WSU ROTC cadets make Veterans Day special for avid model train collector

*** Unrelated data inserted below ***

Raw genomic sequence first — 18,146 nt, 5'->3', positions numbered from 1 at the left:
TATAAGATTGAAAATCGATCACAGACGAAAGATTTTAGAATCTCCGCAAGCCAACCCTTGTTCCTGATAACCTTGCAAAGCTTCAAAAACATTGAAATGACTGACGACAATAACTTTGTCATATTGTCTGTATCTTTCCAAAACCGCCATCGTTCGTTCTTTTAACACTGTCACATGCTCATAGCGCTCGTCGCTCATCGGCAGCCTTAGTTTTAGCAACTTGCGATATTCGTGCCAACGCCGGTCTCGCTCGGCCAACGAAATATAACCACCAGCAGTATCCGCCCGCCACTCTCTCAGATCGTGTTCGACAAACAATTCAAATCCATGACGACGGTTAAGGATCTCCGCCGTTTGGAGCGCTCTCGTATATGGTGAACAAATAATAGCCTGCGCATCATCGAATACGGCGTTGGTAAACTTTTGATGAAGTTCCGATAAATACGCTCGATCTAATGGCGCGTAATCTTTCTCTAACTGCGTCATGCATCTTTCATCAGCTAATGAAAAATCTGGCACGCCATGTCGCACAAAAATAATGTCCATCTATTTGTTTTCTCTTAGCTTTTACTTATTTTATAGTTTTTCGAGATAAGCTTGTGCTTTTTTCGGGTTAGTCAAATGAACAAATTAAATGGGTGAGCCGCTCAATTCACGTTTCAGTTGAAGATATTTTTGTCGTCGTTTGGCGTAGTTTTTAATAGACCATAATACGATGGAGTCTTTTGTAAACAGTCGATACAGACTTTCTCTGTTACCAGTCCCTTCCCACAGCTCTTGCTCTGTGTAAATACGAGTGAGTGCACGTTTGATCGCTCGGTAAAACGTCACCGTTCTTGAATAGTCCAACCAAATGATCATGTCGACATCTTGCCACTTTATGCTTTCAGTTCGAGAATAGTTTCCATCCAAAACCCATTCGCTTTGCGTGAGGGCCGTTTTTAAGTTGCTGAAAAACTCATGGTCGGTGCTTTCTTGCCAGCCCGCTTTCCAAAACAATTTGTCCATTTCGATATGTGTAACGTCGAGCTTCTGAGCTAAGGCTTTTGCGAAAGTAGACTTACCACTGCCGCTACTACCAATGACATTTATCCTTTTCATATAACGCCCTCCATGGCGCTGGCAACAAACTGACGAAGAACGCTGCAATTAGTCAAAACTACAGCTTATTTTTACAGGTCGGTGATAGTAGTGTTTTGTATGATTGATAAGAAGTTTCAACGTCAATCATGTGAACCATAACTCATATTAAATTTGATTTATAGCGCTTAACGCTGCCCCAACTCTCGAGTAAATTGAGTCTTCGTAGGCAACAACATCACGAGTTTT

<p><p>ST. JOHN, Wash. – Vietnam veteran Glen Clemons has collected model trains since he was 4 years old.</p></p><p><p>Now 68, he has dozens of boxes of trains stacked in the basement of his St. John home rather than on display because he has a service-related disability that has prevented him from building special tables for running his trains.</p></p><p><p>Enter three ROTC cadets from nearby Washington State University who wanted to help out on Veterans Day. They drove to his home in the small Palouse town and got to work building two wood tables and spending hours talking with Clemons.</p></p><p><p>“This is the best day he’s had in two years,” said Penny Clemons, Glen’s wife of 38 years. “I’m pretty jazzed about it, too.”</p></p><p><p>She said Clemons is grateful not just because he can see his trains, but because he had visitors at their house to share stories.</p></p><p><p>Clemons’ father worked for the Union Pacific Railroad in Spokane. When he was a child, Clemons said he remembers going to visit his father at work and the gift of his first Lionel model train. His love of collecting model trains grew from there.</p></p><p><p>Penny Clemons’ parents worked at competitor Northern Pacific Railway, which later became Burlington Northern Santa Fe Railroad.</p></p><p><p>“We have a lot of railroad in the family,” Glen Clemons said.</p></p><p><p>He enlisted in the U.S. Navy when he was a high school senior and was assigned to be a nuclear machinist’s mate because he had some engineering experience from his high school classes.</p></p><p><p>However, he later chose to be a utilities technician because he realized he was colorblind.</p></p><p><p>During his time in Vietnam, Clemons was exposed to Agent Orange, a toxic herbicide used by the military for deforestation. He suspects this exposure caused his chronic obstructive pulmonary disease.</p></p><p><p>He left the Navy in 1974.</p></p><p><p>The Clemonses moved to St. John about three years ago. Penny said she was afraid they were going to have to downsize from their old home in Rosalia, which might have meant Glen had to sell most, if not all, of his train collection.</p></p><p><p>They were lucky to find a house with space for his collection. But he needed new tables and struggled to find somebody to help.</p></p><p><p>They didn’t know many veterans in the area, and didn’t really know where to turn.</p></p><p><p>That’s when WSU veterans coordinator Penny Martinez connected Clemons with ROTC cadets Ryan Adamson, Matthew Flint and Reid McGregor.</p></p><p><p>Martinez said she is excited to see future leaders helping past leaders.</p></p><p><p>Now that he has tables, Glen can take his trains out of the boxes, dust them off and display them on tracks set over artificial grass. He also has accessories for his display – trees, cranes, a grain elevator and even a missile launch pad.</p></p><p><p>“This has been such an emotional lift for him,” Penny Clemons said.</p></p><p><p>The cadets said they will return for a visit once the trains are set up.</p></p><p><p>Clemons collects many different types of model trains, and recently started ordering sets from England.</p></p><p><p>The Clemonses attended train shows in Spokane for many years, but have missed them recently because of the pandemic.</p></p><p><p>Glen said he was initially afraid Penny would not like going to the train shows, but it turns out she enjoys the shows and visiting her friends year after year. Glen said he enjoys seeing younger people at the shows, as well as his hobbyist friends. He likes to give something to younger train show attendees to help their interest grow.</p></p><p><p>“People are experiences, and that’s what makes your life rich,” Glen said.</p></p>